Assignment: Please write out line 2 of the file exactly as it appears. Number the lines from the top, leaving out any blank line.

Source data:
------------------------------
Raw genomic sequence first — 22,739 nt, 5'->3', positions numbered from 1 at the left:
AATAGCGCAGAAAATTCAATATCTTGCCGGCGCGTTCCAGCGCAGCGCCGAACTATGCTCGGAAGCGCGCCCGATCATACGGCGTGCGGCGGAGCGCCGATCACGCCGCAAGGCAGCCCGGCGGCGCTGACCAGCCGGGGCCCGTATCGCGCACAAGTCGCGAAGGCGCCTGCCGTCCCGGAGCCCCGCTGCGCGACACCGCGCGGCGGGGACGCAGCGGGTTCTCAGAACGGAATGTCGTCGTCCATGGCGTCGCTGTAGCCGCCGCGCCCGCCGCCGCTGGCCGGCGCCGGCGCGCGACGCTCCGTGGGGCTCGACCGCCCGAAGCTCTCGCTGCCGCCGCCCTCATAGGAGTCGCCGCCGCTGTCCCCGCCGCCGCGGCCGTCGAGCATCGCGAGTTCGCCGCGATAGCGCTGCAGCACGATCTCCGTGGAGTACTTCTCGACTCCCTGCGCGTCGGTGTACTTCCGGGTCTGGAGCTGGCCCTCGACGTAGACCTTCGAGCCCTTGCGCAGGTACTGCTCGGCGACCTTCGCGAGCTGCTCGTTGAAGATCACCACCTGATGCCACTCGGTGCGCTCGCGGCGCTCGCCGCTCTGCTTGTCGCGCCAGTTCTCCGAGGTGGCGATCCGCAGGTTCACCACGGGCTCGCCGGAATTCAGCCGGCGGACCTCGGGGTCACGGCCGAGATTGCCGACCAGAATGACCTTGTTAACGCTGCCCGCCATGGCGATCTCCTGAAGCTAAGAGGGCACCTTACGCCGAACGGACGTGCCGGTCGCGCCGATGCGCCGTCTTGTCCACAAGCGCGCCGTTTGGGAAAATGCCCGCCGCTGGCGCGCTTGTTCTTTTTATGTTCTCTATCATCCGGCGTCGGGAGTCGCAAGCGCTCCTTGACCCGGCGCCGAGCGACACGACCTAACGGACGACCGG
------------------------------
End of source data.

AATAGCGCAGAAAATTCAATATCTTGCCGGCGCGTTCCAGCGCAGCGCCGAACTATGCTCGGAAGCGCGCCCGATCATACGGCGTGCGGCGGAGCGCCGATCACGCCGCAAGGCAGCCCGGCGGCGCTGACCAGCCGGGGCCCGTATCGCGCACAAGTCGCGAAGGCGCCTGCCGTCCCGGAGCCCCGCTGCGCGACACCGCGCGGCGGGGACGCAGCGGGTTCTCAGAACGGAATGTCGTCGTCCATGGCGTCGCTGTAGCCGCCGCGCCCGCCGCCGCTGGCCGGCGCCGGCGCGCGACGCTCCGTGGGGCTCGACCGCCCGAAGCTCTCGCTGCCGCCGCCCTCATAGGAGTCGCCGCCGCTGTCCCCGCCGCCGCGGCCGTCGAGCATCGCGAGTTCGCCGCGATAGCGCTGCAGCACGATCTCCGTGGAGTACTTCTCGACTCCCTGCGCGTCGGTGTACTTCCGGGTCTGGAGCTGGCCCTCGACGTAGACCTTCGAGCCCTTGCGCAGGTACTGCTCGGCGACCTTCGCGAGCTGCTCGTTGAAGATCACCACCTGATGCCACTCGGTGCGCTCGCGGCGCTCGCCGCTCTGCTTGTCGCGCCAGTTCTCCGAGGTGGCGATCCGCAGGTTCACCACGGGCTCGCCGGAATTCAGCCGGCGGACCTCGGGGTCACGGCCGAGATTGCCGACCAGAATGACCTTGTTAACGCTGCCCGCCATGGCGATCTCCTGAAGCTAAGAGGGCACCTTACGCCGAACGGACGTGCCGGTCGCGCCGATGCGCCGTCTTGTCCACAAGCGCGCCGTTTGGGAAAATGCCCGCCGCTGGCGCGCTTGTTCTTTTTATGTTCTCTATCATCCGGCGTCGGGAGTCGCAAGCGCTCCTTGACCCGGCGCCGAGCGACACGACCTAACGGACGACCGG